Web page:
Hand Lens: Geologists often need to closely examine rocks, minerals, sediments, soils, sands, and other materials for proper identification. A hand lens is the most efficient way to perform this kind of work. It is important for them to examine the rock closely to identify minerals, see the size and shape of grains, look for small fossils or crystals, confirm the results of a hardness test, and much more. Magnifying Glass + Flashlight allows you to use your Phone as a full-screen magnifier with the flashlight! With this app, you can use your phone's camera to magnify crystals of minerals, structures in rocks, or anything else. It's a great alternative when you need to read small print or when you just can't be bothered to put on your glasses. Magnifying Glass Flashlight can be used in low light conditions as also to save images.
Binoculars: Binoculars can be very useful during fieldwork. They can be used to assess access, for instance in mountain regions. However, their most common use is to obtain a better view of the details within parts of an exposure that are impossible to reach safely, or are simply better viewed from a distance (e.g. geometry of features such as faults and river channel infills). They are particularly useful when you want to study rocks that are too dangerously situated to be approached safely, as for instance on steep slopes, quarry faces or cliffs. Telescope 45x is a good Android app that turns your smartphone into a telescope. It is an image zooming tool with the real-time image processing with a simple zoom in and zoom out scroller, front and rear camera, manual and continuous autofocus, various colour filters and video recording.
Measuring Tape: Short, 2 to 5 m length, retracting metal tape measures are perfectly adequate for small scale work and for graphic logging. The retracting metal tapes also have the advantage that they are stiff and therefore can be used much more easily to obtain an accurate measurement of the thickness of the bed by holding it perpendicular to the bedding. Folding plastic metric rulers are very useful as a scale for photographs and for graphic logging.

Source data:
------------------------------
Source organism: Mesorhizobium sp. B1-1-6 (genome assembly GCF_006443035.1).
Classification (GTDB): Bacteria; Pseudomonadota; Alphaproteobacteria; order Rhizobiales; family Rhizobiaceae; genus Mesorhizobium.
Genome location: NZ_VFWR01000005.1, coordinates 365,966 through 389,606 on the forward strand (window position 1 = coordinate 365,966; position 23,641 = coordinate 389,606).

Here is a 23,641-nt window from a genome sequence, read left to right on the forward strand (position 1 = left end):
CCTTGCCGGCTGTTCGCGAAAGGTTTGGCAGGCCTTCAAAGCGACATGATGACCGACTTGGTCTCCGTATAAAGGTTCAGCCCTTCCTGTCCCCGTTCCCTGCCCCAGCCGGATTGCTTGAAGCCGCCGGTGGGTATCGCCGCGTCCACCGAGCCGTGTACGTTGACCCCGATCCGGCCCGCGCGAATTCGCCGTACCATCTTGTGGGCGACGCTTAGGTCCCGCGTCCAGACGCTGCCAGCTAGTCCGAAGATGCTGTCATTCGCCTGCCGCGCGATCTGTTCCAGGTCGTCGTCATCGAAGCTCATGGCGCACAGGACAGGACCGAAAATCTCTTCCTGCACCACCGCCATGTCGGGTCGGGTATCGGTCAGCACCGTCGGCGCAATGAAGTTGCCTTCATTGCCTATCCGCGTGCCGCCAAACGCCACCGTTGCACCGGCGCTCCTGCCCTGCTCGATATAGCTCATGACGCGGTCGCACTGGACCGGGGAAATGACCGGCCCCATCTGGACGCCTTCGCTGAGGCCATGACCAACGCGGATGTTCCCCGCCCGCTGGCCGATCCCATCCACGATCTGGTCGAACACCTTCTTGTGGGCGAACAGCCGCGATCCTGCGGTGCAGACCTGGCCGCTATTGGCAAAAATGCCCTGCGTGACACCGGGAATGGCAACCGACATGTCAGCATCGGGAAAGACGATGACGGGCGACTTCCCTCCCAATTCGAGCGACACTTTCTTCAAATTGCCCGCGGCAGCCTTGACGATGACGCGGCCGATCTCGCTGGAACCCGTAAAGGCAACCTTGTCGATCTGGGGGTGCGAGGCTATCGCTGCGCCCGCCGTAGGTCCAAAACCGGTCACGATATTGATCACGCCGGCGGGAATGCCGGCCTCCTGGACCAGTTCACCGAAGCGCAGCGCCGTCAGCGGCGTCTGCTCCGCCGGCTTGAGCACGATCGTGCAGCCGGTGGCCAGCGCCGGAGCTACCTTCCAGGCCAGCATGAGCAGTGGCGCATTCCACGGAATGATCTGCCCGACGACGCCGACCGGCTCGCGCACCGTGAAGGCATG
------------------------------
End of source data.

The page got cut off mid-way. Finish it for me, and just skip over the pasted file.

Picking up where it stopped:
Camera: Photographs are a key part of most geological fieldwork. They can be used for image analysis to document changes in an exposure over time and are also essential to illustrate key geological features in a geological field report. It is very important in the field not only to take a photograph but also to make field notes and sketches, because a photograph is not a replacement for a field sketch. A field sketch records how you have divided up the succession, provides a key to further notes and shows some geological interpretation. All photographs taken in the field should be recorded in your field notebook and electronic information on the geological features and location added either through the camera or image processing software. Apart from your smartphone’s built-in camera, the three apps that you install viz., Rocklogger, Magnifying Glass + Flashlight and
Telescope 45x will meet all your field photography requirements.
Field Notebook and stationery: The field notebook is one of the most important pieces of equipment. It contains the main record of data you gather in the field. You can use a hard-backed notebook, a binder, or a writing pad to take field notes. Whatever notebook you use must be sturdy, durable, and one that can withstand numerous environmental elements, especially water! Use a good quality notebook that will withstand hard usage – rain, sleet, snow, etc. It can be bound or loose leaf, with or without hard cover, but a hard cover is best. A field notebook must contain notes on where the data were collected, the relationships between the different rock bodies, their compositional and textural characteristics, and internal features. All weather pen, pencils, sharpener, eraser, crayons, permanent marker, scale, adhesive tape.
Power Bank: With all these apps that you will use in the field through the course of a day’s fieldwork, you smartphone is likely to run out of battery power. It will be a good investment to buy a power bank to go through an uninterrupted field day. Power banks allow you to store electrical energy and use it later to charge up your smartphone. Power Banks have become increasingly popular as the battery life of our phones is outstripped by the amount of time we spend using them each day. Remember to charge your power bank during the night to have a backup power supply during the next day’s fieldwork.
ID Proofs: Carry your AMU identity card and Aadhar card with you.
Apps to install:
1. Maps - Navigate & Explore
2. GPS Test
3. A-GPS Tracker
5. Magnifying Glass + Flashlight
6. Telescope 45x
Background Information - Aravalli
Craton and the Delhi Fold Belt
This website is hosted by
Department of Geology
Aligarh Muslim University, Aligarh - 202 002 (India)